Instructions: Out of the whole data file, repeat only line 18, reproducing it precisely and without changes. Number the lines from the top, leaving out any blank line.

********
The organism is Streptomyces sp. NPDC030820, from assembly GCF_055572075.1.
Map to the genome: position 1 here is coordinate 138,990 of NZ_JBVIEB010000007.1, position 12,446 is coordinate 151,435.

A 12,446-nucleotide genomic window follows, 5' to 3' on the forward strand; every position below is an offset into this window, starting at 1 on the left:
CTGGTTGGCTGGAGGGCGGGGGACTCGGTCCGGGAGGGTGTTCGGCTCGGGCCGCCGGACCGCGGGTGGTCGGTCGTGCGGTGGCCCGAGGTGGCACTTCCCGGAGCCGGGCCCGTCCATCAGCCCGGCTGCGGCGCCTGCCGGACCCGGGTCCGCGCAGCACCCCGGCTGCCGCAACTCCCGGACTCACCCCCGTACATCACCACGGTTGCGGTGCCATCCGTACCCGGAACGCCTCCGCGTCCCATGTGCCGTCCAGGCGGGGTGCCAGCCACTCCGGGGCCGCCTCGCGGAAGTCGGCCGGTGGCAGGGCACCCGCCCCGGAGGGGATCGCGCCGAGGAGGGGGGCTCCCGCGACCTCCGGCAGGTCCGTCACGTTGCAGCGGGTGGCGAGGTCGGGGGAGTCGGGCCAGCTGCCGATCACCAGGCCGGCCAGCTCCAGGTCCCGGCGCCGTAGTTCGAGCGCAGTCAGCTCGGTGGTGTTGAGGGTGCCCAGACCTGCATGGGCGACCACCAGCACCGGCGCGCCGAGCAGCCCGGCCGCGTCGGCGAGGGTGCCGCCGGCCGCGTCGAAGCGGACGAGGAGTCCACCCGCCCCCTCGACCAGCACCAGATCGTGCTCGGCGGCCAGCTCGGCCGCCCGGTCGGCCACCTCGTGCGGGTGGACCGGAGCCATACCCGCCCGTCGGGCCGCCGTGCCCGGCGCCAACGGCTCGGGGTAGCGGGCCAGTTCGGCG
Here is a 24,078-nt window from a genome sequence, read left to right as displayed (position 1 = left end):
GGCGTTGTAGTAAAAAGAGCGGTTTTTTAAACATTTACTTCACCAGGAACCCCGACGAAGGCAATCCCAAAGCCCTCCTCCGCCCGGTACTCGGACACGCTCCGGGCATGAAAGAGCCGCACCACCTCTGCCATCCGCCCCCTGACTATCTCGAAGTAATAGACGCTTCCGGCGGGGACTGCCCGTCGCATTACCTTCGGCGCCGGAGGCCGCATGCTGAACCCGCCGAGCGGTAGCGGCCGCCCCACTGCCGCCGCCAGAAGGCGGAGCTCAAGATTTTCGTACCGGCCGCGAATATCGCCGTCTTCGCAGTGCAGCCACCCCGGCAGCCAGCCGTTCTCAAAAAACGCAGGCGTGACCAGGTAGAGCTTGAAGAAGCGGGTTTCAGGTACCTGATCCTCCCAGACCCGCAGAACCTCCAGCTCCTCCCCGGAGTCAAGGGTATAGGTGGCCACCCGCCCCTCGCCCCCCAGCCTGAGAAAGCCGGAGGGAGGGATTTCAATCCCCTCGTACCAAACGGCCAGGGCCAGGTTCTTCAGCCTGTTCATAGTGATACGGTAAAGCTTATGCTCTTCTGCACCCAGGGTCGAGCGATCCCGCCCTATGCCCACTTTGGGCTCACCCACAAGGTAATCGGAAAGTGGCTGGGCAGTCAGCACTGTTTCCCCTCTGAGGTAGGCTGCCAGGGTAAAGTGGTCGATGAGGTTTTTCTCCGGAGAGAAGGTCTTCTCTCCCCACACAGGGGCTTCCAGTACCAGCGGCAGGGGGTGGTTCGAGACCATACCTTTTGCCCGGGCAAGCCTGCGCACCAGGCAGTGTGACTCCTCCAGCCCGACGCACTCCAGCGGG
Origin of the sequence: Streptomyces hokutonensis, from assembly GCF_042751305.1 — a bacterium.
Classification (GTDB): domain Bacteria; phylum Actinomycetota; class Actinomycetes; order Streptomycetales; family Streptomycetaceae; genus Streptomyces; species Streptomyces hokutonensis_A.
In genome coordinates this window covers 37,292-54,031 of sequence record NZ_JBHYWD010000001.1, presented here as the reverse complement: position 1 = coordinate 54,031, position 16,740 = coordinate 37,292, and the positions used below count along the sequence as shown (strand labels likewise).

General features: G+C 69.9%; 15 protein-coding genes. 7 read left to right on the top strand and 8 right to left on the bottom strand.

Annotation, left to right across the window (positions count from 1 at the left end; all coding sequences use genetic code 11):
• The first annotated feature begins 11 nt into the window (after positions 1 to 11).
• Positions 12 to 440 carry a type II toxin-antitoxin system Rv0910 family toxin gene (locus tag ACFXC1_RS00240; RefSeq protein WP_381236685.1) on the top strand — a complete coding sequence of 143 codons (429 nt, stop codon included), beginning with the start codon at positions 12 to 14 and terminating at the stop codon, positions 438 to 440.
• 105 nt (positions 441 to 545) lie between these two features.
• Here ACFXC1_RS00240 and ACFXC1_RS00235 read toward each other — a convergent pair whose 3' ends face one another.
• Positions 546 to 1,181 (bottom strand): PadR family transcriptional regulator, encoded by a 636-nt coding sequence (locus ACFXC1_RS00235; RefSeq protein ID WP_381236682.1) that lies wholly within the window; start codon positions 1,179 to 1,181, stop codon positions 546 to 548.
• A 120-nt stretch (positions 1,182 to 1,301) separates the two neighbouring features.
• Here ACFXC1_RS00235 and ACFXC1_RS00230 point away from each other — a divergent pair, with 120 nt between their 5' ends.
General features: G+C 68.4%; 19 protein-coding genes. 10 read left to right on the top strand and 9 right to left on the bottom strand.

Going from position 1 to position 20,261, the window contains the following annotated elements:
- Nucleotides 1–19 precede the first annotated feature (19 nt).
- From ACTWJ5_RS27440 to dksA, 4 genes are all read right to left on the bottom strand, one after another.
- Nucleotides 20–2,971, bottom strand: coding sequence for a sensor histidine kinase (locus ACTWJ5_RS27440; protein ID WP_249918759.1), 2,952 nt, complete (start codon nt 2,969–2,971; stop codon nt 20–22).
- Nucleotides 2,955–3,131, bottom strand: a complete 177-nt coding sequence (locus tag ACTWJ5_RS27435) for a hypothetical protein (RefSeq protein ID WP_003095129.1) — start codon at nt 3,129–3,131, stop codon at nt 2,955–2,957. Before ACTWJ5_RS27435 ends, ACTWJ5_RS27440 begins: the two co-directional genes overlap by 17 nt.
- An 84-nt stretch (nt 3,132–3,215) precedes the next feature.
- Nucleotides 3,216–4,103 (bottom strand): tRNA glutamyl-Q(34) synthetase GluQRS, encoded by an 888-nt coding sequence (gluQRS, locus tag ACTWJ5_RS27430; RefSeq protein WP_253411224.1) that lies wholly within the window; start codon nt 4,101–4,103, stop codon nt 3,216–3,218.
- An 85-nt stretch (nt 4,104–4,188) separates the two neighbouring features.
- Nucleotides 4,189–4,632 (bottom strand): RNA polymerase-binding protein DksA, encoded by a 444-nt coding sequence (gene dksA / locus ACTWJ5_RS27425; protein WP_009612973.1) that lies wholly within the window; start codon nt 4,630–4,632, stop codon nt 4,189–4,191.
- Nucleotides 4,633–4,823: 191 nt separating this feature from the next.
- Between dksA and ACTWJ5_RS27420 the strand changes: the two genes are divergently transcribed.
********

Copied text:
• Here ACFXC1_RS00235 and ACFXC1_RS00230 point away from each other — a divergent pair, with 120 nt between their 5' ends.